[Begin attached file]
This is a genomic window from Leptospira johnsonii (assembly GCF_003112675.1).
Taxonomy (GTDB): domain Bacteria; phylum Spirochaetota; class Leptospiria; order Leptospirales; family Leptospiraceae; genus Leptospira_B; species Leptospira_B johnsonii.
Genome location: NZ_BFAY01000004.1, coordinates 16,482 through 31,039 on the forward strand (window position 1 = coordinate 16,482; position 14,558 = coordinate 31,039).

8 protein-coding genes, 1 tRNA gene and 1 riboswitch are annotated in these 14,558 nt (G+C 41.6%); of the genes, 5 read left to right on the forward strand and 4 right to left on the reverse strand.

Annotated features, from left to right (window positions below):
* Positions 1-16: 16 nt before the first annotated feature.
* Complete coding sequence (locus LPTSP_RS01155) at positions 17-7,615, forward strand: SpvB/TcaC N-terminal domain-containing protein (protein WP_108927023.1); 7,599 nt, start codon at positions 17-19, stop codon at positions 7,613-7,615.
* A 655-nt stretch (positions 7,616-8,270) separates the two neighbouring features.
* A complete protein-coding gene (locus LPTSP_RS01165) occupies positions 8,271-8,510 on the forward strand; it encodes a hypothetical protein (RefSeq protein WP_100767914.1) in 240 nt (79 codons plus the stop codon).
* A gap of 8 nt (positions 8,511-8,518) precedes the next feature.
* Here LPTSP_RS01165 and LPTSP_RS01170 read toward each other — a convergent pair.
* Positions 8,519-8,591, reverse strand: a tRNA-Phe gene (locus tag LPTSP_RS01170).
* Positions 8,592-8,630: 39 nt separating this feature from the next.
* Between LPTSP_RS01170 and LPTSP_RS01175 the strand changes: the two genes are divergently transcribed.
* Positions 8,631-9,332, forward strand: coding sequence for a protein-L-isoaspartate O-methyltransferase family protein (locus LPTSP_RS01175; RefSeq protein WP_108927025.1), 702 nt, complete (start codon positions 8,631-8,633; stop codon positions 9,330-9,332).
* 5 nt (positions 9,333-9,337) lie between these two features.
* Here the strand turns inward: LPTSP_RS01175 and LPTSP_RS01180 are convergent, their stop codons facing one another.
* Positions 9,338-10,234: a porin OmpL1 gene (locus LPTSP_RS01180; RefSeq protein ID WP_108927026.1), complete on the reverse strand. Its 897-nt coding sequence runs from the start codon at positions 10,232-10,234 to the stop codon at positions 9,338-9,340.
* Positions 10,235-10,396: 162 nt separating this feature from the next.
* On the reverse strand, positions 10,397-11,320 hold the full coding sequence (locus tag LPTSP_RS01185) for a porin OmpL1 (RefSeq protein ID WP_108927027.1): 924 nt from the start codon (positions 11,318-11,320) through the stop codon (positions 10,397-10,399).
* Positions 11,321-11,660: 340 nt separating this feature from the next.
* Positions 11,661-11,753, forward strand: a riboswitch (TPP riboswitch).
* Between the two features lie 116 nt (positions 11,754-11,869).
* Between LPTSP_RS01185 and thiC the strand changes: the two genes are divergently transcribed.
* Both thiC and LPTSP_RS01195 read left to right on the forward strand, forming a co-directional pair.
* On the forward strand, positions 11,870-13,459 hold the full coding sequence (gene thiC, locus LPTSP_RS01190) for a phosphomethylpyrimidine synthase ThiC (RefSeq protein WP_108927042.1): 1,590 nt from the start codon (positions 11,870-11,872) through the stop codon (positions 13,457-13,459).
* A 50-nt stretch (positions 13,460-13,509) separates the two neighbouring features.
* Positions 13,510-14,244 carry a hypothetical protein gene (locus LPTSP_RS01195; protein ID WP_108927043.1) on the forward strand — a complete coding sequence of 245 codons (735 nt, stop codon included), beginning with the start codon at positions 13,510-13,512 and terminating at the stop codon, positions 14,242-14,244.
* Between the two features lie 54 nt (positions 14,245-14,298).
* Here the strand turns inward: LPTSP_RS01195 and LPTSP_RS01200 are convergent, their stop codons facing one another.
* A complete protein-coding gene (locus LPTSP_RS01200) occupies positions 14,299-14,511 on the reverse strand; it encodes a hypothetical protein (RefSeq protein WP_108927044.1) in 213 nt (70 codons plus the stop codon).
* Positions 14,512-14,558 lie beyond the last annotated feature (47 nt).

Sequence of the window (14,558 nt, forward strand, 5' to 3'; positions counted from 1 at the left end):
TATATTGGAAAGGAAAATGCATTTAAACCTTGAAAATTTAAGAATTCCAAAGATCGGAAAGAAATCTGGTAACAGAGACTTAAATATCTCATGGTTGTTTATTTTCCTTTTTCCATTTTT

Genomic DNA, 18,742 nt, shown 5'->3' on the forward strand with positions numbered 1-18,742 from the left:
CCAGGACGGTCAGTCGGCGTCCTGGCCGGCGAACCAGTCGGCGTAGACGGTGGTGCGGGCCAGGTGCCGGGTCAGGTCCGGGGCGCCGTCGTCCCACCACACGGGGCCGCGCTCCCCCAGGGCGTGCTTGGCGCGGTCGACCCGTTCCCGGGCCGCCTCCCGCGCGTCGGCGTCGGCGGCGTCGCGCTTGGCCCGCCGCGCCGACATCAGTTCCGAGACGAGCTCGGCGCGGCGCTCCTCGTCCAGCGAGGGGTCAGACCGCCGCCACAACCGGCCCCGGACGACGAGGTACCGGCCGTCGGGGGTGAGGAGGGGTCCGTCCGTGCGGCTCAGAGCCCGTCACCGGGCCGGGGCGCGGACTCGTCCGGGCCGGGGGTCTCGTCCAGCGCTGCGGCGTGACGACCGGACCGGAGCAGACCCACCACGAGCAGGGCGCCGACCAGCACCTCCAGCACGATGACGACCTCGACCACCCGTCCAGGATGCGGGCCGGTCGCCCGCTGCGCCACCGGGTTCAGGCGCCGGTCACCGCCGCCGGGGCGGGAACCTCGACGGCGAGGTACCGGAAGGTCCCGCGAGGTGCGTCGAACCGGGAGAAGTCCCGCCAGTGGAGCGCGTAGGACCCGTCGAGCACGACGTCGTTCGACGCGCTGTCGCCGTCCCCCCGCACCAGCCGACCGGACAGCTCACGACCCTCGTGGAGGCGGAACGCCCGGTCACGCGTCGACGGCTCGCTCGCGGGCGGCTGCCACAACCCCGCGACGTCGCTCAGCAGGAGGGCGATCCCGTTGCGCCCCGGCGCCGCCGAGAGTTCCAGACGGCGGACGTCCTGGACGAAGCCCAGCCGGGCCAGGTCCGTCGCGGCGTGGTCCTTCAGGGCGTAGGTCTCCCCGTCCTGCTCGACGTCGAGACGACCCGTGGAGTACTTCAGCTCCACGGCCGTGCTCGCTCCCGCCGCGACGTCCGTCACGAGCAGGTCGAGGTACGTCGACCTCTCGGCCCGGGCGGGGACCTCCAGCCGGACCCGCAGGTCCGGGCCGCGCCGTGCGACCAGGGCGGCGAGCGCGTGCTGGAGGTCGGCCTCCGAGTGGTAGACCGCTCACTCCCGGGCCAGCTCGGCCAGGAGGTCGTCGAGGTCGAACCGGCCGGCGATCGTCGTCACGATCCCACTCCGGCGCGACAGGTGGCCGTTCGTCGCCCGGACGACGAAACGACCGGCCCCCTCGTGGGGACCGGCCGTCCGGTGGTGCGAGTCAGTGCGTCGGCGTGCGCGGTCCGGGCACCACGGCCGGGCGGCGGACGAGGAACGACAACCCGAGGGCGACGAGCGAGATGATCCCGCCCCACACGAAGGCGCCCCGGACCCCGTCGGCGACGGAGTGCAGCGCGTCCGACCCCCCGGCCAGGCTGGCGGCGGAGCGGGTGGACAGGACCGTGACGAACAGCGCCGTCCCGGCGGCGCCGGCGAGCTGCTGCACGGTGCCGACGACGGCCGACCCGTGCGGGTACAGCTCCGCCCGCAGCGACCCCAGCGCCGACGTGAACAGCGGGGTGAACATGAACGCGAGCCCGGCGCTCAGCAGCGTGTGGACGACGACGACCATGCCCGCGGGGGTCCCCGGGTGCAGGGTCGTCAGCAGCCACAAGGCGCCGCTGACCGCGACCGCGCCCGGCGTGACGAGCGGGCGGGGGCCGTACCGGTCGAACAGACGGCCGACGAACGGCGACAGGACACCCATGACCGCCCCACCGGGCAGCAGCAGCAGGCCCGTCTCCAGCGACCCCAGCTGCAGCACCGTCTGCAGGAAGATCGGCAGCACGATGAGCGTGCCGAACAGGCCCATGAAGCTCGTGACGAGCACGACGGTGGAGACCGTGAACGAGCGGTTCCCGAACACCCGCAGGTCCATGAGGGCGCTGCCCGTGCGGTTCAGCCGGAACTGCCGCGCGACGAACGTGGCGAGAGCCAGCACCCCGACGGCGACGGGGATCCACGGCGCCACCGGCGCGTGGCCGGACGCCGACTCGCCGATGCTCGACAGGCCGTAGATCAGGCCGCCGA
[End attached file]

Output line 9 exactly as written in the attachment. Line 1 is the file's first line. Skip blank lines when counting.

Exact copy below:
* A complete protein-coding gene (locus LPTSP_RS01165) occupies positions 8,271-8,510 on the forward strand; it encodes a hypothetical protein (RefSeq protein WP_100767914.1) in 240 nt (79 codons plus the stop codon).